Eight - Ace,tarai
Nine - Ain,tru
Ten - Augh,sagh
TWENTY - TEN,DEIT,A,WAUGH,SA
THIRTY - SHAIGHT,KA,WAUGH,SA
FORTY - AN,DAGH,KA,WAUGH,SA
FIFTY - WEE,ISH,AWAUGH,SA
SIXTY - WAW,SHAW,WAGH,SA
SEVENTY - SOO,TA,RE,WAUGH,SA
EIGHTY - AU,TARAI,WAUGH,SA
NINETY - AIN,TRU,WAUGH,SA
ONE HUNDRED -SCU,TE,MAIN,GAR,WE
The great God or good Spirit - TA,MAIN,DE,ZUE
GOOD - YE,WAUGH,STE
BAD - WAUGH,SHE
DEVIL, OR BAD SPIRIT - DEGHSEE,RE,NOH
HEAVEN - YA,ROH,NIA
HELL - DEGH,SHUNT
SUN - YA,AN,DES,HRA
MOON - WAUGH,SANT,YA,AN,DES,HRA
STARS - TEGH,SHE
SKY - CAGH,RONNI,ATE
CLOUDS - OGHT,SE,RAH
WIND - IRA,QUAS
IT RAINS - INA,UN,DU8,SE
THUNDER - HENO
LIGHTNING - TIM,MENDI,QUAS
EARTH - UMAIT,SAGH
DEER - OUGH,SCAN,OTO
BEAR - ANU,E
RACOON - HA,IN,TE,ROH
FOX - TH,NA,IN,TON,TO
BEAVER - SOO,TAIE
MINK - SO,HOH,MAIN,DIA
TURKEY - DAIGH,TON,TAH
OTTER - TA,WEN,DEH
DOG - YUNB,YE,NAH
COW - KIN,TON,SQUA,RONT
HORSE - UGH,SHUT,TE, or man carrier
GOOSE - YAH,HOUNK
DUCK - YU,IN,GEH
MAN - AIR,GA,HON
WOMAN - UTCH,KE
GIRL - YA,WEET,SEN,THO
BOY - OMA,INT,SENT,E,HAH
CHILD - CHE,AH,HA
OLD MAN - HA,O,TONG
OLD WOMAN - UT,SINDAG,SA
MY WIFE - AZUT,TUN,OH,OH
CORN - NAY,HAH
BEANS - YAH,RE,SAH
POTATOES - DA,WEEN,DAH
MELLONS OR PUMPKINS - O,NUGH,SA
GRASS - E,RU,TA
WEEDS - HA,EN,TAN
TREES - YE,ARON,TA
WOOD - O,TAGH,TA
HOUSE - YE,ANOGH,SHA
GUN - WHO,RA,MIN,TA
LEAD - YE,AT,ARA
FLINTS - TA,WEGH,SKE,RA
KNIFE - WE,NE,ASH,RA
AXE - OTTO,YA,YE
BLANKET - DEENGH,TAT,SEA
KETTLE - YA,YAN,E,TITH
RUM - WE,AT,SE,WIE
RIVER - YE,AN,DA,WA
DOLLAR - SOGH,QUES,TUT
SHIRT - CA,TU,REESH
LEGGINGS - YA,REE
BELL - TE,QUES,TI,EGH,TAS,TA
SADDLE - QUAGH,SHE,TA
BRIDLE - CONG,SHU,REE
FIRE - SEE,TA
FLOUR - TA,ISH,RAH
HOG - QUIS,QUESH
BIG HOUSE - YE,A,NOGH,SHU,WAN,A
CORN FIELD - YA,YAN,QUAGH,KE
MUSK RAT - SE,HE,ASH,I,YA,HAH
CAT - DUSH,RAT
WILD CAT - SKAINK,QUA,HAGH
MOLE - CA,IN,DIA,HE,NUGH,QUA
SNAKE - TO,EN,GEN,SEEK
FROG - SUN,DAY,WA,SHU,KA
AMERICANS - SA,RAY,U,MIGH (OR BIG KNIVES)
ENGLISHMAN - QU,HAN,STRO,NO
FRENCHMAN - TU,HUGH,CAR,O,NO
MY BROTHER - HA,EN,YE,HA
MY SISTER - A,EN,YA,HA
FATHER - HA,YES,TA
MOTHER - ANE,HEH
SICK - SHAT,WU,RA
WELL - SU,WE,REGH,HE
COLD - TURE,A
WARM - OTE,RE,A,UTE
SNOW - DE,NEH,TA
ICE - DEESH,RA
WATER - SA,UN,DUS,TEE,THE, THE ORIGIN OF THE SANDUSKY,THE BAY, RIVER AND COUNTY OF THAT NAME
FRIEND - NE,AT,A,RUGH
ENEMY - NE,MAT,RE,ZUE
WAR - TRE,ZUE
PEACE - SCAN,O,NIE
ARE YOU MARIED - SCAN,DAI,YE
I AM NOT MARRIED YET - AUGH,SOGH,A,SANTE,TE,SANDAI,GE
COME HERE - OWA,HE
GO AWAY - SA,CATI,ARIN,GA
YOU TROUBLE ME - SKA,IN,GEN,TAGH,QUA
I AM AFRAID - I,AGH,KA,RON,SE
I LOVE YOU - YU,NOW,MOI,E
I HATE YOU - YUNG,SQUA,HIS
I GO TO WAR - A,YAGH,KEE
I LOVE PEACE - ENO,MOIGH,AN,DOGH,SKEN,ONIE
I LOVE ALL MEN - AWAY,TEE,KEN,OVIE
I HAVE CONQUERED MY ENEMY - O,NEGH,E,KE,WISHE,NOO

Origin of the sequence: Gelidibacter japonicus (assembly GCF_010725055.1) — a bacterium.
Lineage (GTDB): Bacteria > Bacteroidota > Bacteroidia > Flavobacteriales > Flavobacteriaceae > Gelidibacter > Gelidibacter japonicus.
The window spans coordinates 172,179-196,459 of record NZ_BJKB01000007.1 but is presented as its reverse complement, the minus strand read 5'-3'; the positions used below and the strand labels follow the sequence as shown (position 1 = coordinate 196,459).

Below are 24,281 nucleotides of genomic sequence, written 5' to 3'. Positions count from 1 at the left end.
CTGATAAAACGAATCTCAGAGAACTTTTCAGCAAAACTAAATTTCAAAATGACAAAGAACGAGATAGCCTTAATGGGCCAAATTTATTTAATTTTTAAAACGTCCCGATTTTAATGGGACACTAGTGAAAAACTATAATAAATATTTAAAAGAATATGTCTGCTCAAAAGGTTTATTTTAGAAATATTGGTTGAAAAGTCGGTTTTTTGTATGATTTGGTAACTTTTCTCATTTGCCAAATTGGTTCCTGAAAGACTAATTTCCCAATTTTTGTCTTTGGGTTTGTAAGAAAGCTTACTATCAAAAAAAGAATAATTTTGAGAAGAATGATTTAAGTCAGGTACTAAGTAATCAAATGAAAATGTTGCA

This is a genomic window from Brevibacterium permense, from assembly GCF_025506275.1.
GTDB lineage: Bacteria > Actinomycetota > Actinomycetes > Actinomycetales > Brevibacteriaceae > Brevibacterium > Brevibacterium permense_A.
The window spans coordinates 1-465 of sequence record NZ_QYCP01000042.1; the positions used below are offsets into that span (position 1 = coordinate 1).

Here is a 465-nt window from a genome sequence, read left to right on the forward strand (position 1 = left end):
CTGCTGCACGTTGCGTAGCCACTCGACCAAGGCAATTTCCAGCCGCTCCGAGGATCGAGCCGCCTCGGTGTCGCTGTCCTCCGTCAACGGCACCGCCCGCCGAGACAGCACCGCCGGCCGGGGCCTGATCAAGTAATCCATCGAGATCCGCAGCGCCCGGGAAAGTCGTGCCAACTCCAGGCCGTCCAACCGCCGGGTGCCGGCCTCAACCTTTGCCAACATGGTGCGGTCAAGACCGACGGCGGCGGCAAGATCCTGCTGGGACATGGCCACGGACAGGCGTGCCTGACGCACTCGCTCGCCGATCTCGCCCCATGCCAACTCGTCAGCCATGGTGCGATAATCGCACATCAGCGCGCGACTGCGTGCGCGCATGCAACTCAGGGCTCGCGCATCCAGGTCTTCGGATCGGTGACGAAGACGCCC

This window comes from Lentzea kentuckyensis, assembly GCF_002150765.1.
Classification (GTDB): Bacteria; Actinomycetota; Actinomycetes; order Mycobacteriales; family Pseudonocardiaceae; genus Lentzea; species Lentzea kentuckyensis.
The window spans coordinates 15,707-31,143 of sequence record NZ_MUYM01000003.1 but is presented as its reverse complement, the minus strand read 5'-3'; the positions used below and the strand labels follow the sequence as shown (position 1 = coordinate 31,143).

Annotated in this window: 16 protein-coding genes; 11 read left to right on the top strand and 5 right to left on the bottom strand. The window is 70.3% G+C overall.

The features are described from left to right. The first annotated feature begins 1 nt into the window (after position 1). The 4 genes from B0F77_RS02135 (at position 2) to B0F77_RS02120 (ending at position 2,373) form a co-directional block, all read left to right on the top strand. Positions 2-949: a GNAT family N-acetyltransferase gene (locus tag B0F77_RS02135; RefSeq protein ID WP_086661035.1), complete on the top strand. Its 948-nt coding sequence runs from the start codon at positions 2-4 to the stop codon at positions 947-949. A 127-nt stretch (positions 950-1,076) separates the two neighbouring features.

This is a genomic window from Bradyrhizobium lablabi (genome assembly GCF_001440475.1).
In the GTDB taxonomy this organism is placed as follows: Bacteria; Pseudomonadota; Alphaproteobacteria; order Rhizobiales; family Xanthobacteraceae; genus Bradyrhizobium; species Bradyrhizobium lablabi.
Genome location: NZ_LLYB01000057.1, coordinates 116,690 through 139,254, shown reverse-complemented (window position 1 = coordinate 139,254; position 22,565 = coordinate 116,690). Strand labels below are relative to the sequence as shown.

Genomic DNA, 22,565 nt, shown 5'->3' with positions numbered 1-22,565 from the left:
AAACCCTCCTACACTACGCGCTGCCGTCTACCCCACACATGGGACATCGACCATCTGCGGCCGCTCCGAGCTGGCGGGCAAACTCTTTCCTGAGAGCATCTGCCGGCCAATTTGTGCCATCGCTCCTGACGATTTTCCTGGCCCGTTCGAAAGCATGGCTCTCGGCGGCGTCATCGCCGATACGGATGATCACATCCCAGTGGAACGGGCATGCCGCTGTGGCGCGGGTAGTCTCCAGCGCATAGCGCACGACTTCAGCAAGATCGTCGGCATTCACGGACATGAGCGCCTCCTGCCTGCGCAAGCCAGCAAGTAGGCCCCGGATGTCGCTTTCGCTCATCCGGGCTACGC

I don't like white men - Icar,tri,zue,egh,har,taken,ome,enu,mah
Indians - I,OM,WHEN.
Negro - AHON,E,SEE.
Prisoner - YAN,DAH,SQUA.
He is a thief - RUN,NEH,SQUA,HOON.
Good man - ROOM,WAE,TA,WAGH,STEE.
Fish - YE,ENT,SO.
Plums - At,su,meghst.
Apples - Sow,se,wat.
Fruit - Ya,heeghk.
Sugar - Se,ke,ta.
Honey - Se,ke,ta.
Salt - Anu,magh,ke,he,one, (or the white people's sugar)
Moccasin - Argh,shee.
How do you do - Tu,ough,qua,no,u.
I am sorry - I,ye,et,sa,tigh.
I am hungry - Yat,o,regh,shas,ta.
You will be filled - E,sagh,ta,hah.
I am dying - E,hye,ha,honz.
God forgive me - Ho,ma,yen,de,zuit,et,et,rang.
Auglaize river - Qus,quas,run,dee, or the falling timber on the river.
Blanchard's fork of the Auglaize - Quegh,tu,wa, or claws in the water.
Sandusky - Sa,un,dus,tee, or water within water-pools.
Muskingum - Da,righ,quay,a town or place of residence.
Cayuhoga - Ya,sha,hia, or the place at the wing.
Miami of the lake - Cagh,a,ren,du,te, or standing rock at the head of the rapids of this river. There is in the middle of the stream a large elevated rock, which, at a distance, ver7y much resembles a house. The place was named by the French Roche de Boef, and hence the standing rock river.
The sea of salt water - Yung,ta,rez,ue.
The lakes - Yung,ta,rah.
Detroit - Yon,do,tin, or the great town.
Defiance, now the county seat of Defiance county, at the junction of the Auglaize and Miami of the lake - Tu,enda,wie,or the junction of two rivers. After defeating the Indians in 1794, Gen. Wayne, on his return, built Fort Defiance, thereby proclaiming defiance to the enemy.
Chillicothe town - Tat,a,ra,ra, or leaning bank. Chillicothe is the Shawanese and is the name of one of their tribes.
Ohio river - O,he,zuh,ye,an,da,wa, or something great
Mississippi - Yan,da,we,zue, or great the river.
NAMES OF RIVERS BY THE SHAWANOESE - SPOKEN SHA,WAA,NO
Ohio, i.e. Eagle river
Ken,a,wa - meaning having whirlpools, or swallowing up. Some have it that an evil spirit lived in the water, which drew substances to the bottom of the river
Sci,o,to was named by the Wyandotts, who formerly resided upon it. A large town was at Columbus, having their Cornfileds on the bottom grounds opposite that city. Wyandotts pronounce the word Sci,on,to, signification unknown.
Great Miamie - Shimme,a,mee,sepe, or Big Miamie.